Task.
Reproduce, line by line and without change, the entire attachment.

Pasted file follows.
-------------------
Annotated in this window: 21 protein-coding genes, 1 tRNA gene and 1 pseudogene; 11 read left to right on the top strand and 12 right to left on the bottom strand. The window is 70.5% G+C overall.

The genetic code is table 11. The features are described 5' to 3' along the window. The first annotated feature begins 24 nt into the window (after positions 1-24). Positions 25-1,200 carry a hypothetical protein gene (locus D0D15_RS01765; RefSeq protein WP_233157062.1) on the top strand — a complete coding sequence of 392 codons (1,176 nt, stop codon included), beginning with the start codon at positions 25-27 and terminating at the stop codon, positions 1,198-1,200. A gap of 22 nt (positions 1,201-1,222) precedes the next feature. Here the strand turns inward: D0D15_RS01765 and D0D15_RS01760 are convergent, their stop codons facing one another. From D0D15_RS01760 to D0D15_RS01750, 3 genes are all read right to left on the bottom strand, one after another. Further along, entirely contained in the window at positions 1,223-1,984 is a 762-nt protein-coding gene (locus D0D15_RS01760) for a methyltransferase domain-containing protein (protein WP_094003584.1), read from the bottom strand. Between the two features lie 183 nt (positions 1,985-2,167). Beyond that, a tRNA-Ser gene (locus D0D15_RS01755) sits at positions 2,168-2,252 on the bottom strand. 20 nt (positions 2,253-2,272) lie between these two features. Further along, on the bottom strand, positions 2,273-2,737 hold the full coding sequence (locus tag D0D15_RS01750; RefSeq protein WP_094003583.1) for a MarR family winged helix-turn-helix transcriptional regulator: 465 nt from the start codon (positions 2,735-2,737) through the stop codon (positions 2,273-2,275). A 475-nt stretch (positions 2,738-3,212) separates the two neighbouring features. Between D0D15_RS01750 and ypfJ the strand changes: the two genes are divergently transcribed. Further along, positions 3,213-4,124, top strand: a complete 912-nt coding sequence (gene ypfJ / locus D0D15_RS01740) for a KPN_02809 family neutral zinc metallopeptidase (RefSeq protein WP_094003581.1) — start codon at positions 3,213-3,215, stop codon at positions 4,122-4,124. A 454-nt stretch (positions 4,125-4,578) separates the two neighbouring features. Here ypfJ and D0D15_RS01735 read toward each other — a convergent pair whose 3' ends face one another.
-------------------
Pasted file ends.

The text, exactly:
Annotated in this window: 21 protein-coding genes, 1 tRNA gene and 1 pseudogene; 11 read left to right on the top strand and 12 right to left on the bottom strand. The window is 70.5% G+C overall.

The genetic code is table 11. The features are described 5' to 3' along the window. The first annotated feature begins 24 nt into the window (after positions 1-24). Positions 25-1,200 carry a hypothetical protein gene (locus D0D15_RS01765; RefSeq protein WP_233157062.1) on the top strand — a complete coding sequence of 392 codons (1,176 nt, stop codon included), beginning with the start codon at positions 25-27 and terminating at the stop codon, positions 1,198-1,200. A gap of 22 nt (positions 1,201-1,222) precedes the next feature. Here the strand turns inward: D0D15_RS01765 and D0D15_RS01760 are convergent, their stop codons facing one another. From D0D15_RS01760 to D0D15_RS01750, 3 genes are all read right to left on the bottom strand, one after another. Further along, entirely contained in the window at positions 1,223-1,984 is a 762-nt protein-coding gene (locus D0D15_RS01760) for a methyltransferase domain-containing protein (protein WP_094003584.1), read from the bottom strand. Between the two features lie 183 nt (positions 1,985-2,167). Beyond that, a tRNA-Ser gene (locus D0D15_RS01755) sits at positions 2,168-2,252 on the bottom strand. 20 nt (positions 2,253-2,272) lie between these two features. Further along, on the bottom strand, positions 2,273-2,737 hold the full coding sequence (locus tag D0D15_RS01750; RefSeq protein WP_094003583.1) for a MarR family winged helix-turn-helix transcriptional regulator: 465 nt from the start codon (positions 2,735-2,737) through the stop codon (positions 2,273-2,275). A 475-nt stretch (positions 2,738-3,212) separates the two neighbouring features. Between D0D15_RS01750 and ypfJ the strand changes: the two genes are divergently transcribed. Further along, positions 3,213-4,124, top strand: a complete 912-nt coding sequence (gene ypfJ / locus D0D15_RS01740) for a KPN_02809 family neutral zinc metallopeptidase (RefSeq protein WP_094003581.1) — start codon at positions 3,213-3,215, stop codon at positions 4,122-4,124. A 454-nt stretch (positions 4,125-4,578) separates the two neighbouring features. Here ypfJ and D0D15_RS01735 read toward each other — a convergent pair whose 3' ends face one another.